Natural Business Communications

11.14.22 5:34 AM

Communication, the exchange or sharing of information, is arguably the most important element of well-functioning communities and organizational success. There is a cost to both great communication and lack thereof. For example, the super-productive exchange of ideas and the creation of plans to bring them to fruition is very resource intensive. The time spent by several individuals brainstorming and hashing out strategies, all of whom are being paid to contribute, can be a sizable investment. Conversely, failure to collaborate can result in incalculable consequences, such as abysmal performance, poor execution, misguided assumptions, and organizational conflict. It is a prevalent mistake for managers and leaders to overlook these costs or take them for granted. The best organizations consider the cost and deliberately choose how to communicate in different situations with the objective of achieving the best return on their investments in their information exchanges.

BMI strives to achieve seamless and natural communication channels that mimic traditional business interactions, while leveraging current technologies to create greater efficiency.
These communication channels differ in terms of their effectiveness and efficiency

In a typical business environment, people communicate both synchronously and asynchronously. Similarly, BMI and its clients utilize a variety of collaboration methods and communications channels through which information is exchanged, including: 

BMI and its clients utilize a variety of collaboration methods and communications channels through which information is exchanged.

BMI refers to the variety of ways through which we interact with stakeholders as Natural Business Communications (NBC). That is, we endeavor to recreate the communications environment to which people are accustomed, employing a variety of the common (or "natural") mechanisms that are best suited to various situations.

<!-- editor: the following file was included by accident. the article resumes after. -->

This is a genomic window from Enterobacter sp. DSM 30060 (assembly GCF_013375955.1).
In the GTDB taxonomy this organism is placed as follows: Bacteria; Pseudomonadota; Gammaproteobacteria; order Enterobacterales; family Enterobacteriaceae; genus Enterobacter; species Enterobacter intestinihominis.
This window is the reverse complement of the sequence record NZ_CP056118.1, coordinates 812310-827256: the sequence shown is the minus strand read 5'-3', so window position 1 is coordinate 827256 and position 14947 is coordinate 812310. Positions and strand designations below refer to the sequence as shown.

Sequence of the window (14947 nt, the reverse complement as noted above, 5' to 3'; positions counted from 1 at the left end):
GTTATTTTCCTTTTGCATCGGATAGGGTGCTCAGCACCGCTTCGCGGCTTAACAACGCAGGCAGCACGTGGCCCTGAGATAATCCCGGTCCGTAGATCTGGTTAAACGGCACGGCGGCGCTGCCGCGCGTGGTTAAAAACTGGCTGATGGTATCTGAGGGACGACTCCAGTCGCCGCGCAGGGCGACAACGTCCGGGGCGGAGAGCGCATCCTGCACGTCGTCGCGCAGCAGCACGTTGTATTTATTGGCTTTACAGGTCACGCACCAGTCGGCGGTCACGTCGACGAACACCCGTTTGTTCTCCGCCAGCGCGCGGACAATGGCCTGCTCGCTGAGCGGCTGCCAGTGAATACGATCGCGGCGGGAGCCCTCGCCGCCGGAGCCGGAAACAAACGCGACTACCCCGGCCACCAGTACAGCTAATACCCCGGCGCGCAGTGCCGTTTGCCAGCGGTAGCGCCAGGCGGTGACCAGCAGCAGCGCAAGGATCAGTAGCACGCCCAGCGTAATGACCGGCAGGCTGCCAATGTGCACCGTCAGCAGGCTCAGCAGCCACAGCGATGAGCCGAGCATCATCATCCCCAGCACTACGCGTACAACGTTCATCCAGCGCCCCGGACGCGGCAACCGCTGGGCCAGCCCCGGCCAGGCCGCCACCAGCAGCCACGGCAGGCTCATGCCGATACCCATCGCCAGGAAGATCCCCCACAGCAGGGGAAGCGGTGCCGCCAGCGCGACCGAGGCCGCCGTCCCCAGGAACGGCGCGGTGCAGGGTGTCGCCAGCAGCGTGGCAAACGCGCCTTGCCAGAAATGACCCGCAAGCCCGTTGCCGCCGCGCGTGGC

These channels differ in terms of their effectiveness and efficiency. There is an inverse correlation between communication effectiveness and efficiency; as effectiveness increases, efficiency decreases, and vice versa. 

Watch a video that explains why.

Effectiveness is a measure of the clarity of shared messages, as well as the congruence between intention and perception. The more ambiguous or subject to interpretation a communication method is, the less effective it is.

Efficiency is a measure of the expenditure of resources necessary. The more time, energy, money, specialized knowledge, space, and equipment/tools spent in the communication process, the less efficient it is. 

BMI encourages its stakeholders to consider the importance of specific communication, along with the relative probability of misunderstandings when choosing a channel or method through which we share information. Novel concepts, those with precise details and highly nuanced matters are better shared with an emphasis on effectiveness, as opposed to efficiency (direct, video, granular documents, etc.). Whereas, basic or simple information should be shared in the most efficient ways (e.g. forms, text, etc.).


Examples of Information Necessitating Effective Communication Channels:
Examples of Information Necessitating Effective Communication Channels

Examples of Information Better Shared Through Efficient Communication Channels:

Collaborators are wise to weigh the costs of communication options, give due consideration to which communications channels are best suited to specific use-cases, and employ these methods accordingly to achieve the best ROI.